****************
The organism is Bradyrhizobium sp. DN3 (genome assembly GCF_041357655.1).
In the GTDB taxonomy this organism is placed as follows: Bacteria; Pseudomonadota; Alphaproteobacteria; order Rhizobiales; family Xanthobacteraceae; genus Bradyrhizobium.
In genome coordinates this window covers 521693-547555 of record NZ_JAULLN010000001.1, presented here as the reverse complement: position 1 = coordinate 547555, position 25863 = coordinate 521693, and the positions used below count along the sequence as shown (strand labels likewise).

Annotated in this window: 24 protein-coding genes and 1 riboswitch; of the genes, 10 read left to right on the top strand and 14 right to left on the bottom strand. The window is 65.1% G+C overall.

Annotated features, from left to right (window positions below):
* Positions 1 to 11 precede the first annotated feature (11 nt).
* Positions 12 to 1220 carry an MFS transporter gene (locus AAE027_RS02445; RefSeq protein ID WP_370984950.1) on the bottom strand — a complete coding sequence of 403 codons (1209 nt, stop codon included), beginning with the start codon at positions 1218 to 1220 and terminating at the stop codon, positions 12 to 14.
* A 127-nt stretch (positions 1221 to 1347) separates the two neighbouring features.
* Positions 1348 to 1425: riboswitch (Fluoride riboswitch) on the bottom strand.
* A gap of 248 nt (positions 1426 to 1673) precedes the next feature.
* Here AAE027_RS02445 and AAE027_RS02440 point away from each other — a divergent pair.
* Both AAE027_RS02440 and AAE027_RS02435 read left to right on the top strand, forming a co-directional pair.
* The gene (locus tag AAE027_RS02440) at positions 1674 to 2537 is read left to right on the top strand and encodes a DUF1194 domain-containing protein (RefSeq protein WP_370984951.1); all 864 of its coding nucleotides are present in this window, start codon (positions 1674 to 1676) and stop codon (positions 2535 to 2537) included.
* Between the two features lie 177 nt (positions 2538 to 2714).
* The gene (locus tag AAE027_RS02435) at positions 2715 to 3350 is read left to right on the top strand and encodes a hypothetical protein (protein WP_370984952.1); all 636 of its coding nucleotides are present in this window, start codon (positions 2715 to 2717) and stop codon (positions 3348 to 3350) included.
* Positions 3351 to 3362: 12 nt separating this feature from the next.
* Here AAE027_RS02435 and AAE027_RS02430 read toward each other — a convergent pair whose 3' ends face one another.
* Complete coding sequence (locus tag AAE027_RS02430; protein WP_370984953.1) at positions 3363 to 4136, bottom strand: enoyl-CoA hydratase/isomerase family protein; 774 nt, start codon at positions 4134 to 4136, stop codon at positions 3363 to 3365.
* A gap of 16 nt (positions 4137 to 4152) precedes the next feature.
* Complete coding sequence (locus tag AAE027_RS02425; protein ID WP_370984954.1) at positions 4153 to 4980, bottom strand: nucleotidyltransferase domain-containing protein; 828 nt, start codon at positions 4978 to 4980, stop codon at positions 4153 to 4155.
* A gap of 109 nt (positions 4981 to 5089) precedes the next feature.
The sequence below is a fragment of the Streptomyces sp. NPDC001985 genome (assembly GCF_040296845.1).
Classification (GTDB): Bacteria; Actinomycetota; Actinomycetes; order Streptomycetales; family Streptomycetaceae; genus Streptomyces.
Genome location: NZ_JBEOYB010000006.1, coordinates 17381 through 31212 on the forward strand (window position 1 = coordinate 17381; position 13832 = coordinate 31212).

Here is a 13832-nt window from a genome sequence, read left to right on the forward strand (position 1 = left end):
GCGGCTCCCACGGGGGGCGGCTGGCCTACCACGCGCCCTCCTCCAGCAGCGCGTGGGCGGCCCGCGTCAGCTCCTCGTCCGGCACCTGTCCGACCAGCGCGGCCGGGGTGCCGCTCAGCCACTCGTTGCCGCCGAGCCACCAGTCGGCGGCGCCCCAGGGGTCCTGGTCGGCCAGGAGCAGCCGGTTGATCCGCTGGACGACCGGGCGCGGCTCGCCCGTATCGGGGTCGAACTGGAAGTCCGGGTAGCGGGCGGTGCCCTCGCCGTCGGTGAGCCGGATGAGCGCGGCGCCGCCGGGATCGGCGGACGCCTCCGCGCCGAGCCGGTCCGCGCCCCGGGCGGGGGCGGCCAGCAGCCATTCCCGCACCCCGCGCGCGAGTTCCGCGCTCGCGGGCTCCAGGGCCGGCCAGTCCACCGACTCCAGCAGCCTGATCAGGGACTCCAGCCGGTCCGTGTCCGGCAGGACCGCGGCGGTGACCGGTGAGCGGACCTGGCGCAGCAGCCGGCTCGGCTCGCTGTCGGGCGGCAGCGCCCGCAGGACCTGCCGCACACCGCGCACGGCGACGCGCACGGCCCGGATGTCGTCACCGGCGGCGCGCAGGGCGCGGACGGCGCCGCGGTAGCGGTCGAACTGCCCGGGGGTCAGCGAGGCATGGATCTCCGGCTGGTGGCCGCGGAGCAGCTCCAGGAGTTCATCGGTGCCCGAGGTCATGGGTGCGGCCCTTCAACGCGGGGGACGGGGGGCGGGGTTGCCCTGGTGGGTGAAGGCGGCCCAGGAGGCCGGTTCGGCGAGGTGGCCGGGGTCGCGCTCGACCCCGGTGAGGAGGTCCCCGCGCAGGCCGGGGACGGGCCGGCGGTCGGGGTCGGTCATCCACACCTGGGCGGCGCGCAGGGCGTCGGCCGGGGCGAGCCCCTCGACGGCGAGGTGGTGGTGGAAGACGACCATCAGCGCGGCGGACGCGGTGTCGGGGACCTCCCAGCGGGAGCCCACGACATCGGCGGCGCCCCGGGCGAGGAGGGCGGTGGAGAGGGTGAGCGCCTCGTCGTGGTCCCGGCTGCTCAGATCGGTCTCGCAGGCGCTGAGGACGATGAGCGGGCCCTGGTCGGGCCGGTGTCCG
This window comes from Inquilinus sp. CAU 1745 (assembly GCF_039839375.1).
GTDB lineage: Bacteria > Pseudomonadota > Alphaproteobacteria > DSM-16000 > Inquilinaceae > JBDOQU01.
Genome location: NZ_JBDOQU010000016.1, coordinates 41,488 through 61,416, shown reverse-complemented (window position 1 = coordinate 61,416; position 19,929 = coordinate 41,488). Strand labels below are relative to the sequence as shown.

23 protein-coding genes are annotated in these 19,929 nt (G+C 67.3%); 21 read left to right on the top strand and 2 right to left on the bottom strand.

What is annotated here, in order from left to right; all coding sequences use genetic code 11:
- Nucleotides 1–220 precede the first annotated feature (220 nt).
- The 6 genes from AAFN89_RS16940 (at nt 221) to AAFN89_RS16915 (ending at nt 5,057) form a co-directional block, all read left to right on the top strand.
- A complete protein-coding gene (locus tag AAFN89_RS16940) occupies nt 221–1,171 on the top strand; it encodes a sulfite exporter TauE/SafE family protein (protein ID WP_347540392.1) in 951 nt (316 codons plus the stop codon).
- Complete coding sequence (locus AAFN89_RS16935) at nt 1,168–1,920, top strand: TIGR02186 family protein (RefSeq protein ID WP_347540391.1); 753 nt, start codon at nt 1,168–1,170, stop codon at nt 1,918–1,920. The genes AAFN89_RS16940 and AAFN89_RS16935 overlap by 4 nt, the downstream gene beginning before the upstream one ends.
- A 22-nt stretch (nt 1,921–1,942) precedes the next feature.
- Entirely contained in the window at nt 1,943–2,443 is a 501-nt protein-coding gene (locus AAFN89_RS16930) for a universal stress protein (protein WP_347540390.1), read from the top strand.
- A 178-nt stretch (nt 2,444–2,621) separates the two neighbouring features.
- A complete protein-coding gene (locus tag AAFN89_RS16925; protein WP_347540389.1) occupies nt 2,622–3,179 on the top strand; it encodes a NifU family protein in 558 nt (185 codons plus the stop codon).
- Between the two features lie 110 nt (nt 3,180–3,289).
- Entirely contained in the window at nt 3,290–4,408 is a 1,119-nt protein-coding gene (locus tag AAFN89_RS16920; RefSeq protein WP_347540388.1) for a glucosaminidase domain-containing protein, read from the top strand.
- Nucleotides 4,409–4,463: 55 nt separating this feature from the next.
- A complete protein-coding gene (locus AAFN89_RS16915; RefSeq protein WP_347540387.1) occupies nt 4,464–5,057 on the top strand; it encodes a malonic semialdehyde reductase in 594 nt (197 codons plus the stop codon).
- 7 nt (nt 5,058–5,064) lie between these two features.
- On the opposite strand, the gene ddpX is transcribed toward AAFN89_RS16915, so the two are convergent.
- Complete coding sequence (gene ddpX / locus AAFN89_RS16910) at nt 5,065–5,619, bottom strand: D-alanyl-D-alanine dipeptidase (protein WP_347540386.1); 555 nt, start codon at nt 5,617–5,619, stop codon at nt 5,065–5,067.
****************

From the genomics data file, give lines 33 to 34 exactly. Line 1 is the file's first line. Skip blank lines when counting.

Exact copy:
- The 6 genes from AAFN89_RS16940 (at nt 221) to AAFN89_RS16915 (ending at nt 5,057) form a co-directional block, all read left to right on the top strand.
- A complete protein-coding gene (locus tag AAFN89_RS16940) occupies nt 221–1,171 on the top strand; it encodes a sulfite exporter TauE/SafE family protein (protein ID WP_347540392.1) in 951 nt (316 codons plus the stop codon).